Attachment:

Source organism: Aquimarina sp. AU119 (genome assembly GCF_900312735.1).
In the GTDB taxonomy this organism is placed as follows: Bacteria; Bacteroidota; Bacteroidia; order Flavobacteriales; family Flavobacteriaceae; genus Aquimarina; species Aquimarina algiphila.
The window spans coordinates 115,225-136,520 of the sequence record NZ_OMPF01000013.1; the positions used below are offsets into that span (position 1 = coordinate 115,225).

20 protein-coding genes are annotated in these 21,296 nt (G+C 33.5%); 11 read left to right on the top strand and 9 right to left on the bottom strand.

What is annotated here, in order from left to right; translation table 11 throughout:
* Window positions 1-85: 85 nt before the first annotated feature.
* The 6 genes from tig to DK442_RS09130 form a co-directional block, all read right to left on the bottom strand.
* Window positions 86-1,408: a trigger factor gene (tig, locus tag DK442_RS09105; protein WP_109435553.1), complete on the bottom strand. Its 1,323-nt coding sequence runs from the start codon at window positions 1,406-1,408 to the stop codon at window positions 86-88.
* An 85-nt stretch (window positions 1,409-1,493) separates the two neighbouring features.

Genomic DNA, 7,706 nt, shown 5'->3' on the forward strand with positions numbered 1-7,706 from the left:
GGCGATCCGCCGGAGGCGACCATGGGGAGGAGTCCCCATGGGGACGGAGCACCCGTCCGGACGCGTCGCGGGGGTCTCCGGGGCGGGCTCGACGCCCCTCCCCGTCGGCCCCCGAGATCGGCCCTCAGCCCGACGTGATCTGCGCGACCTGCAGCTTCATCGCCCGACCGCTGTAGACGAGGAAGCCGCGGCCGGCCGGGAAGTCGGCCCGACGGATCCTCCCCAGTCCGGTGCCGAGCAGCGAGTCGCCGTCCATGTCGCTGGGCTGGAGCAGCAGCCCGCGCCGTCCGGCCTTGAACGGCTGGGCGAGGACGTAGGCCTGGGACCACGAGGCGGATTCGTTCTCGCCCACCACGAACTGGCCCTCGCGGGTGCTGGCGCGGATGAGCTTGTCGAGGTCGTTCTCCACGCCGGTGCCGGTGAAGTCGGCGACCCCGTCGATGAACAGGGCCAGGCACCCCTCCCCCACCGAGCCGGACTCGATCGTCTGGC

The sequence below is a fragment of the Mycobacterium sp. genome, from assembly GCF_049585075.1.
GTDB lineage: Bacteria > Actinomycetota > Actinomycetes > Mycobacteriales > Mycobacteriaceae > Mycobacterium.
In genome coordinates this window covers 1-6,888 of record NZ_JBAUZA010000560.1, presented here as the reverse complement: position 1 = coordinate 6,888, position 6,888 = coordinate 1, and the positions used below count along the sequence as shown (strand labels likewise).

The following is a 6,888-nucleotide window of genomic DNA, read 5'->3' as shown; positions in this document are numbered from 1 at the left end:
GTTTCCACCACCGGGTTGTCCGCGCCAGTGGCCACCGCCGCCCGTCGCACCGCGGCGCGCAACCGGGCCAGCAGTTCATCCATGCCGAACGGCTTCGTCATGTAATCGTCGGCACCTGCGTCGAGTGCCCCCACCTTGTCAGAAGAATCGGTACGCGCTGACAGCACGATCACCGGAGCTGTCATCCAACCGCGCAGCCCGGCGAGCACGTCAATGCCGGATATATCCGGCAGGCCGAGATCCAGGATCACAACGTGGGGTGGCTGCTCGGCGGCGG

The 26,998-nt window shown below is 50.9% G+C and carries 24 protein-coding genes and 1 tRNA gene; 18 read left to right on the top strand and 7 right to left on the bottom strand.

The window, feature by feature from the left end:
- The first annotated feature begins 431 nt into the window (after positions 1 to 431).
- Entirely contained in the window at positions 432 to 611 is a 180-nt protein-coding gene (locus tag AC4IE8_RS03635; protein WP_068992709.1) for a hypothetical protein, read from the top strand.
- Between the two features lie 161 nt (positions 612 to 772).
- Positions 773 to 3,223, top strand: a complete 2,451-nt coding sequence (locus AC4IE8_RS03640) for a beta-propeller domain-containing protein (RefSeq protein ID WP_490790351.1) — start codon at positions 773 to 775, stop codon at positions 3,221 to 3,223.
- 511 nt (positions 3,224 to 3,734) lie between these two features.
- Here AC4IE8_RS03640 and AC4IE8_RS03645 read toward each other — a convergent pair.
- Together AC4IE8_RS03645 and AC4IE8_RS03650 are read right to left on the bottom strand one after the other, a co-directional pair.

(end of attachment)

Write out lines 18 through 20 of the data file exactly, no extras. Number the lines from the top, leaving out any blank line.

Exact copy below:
The window, feature by feature from the left end:
- The first annotated feature begins 431 nt into the window (after positions 1 to 431).
- Entirely contained in the window at positions 432 to 611 is a 180-nt protein-coding gene (locus tag AC4IE8_RS03635; protein WP_068992709.1) for a hypothetical protein, read from the top strand.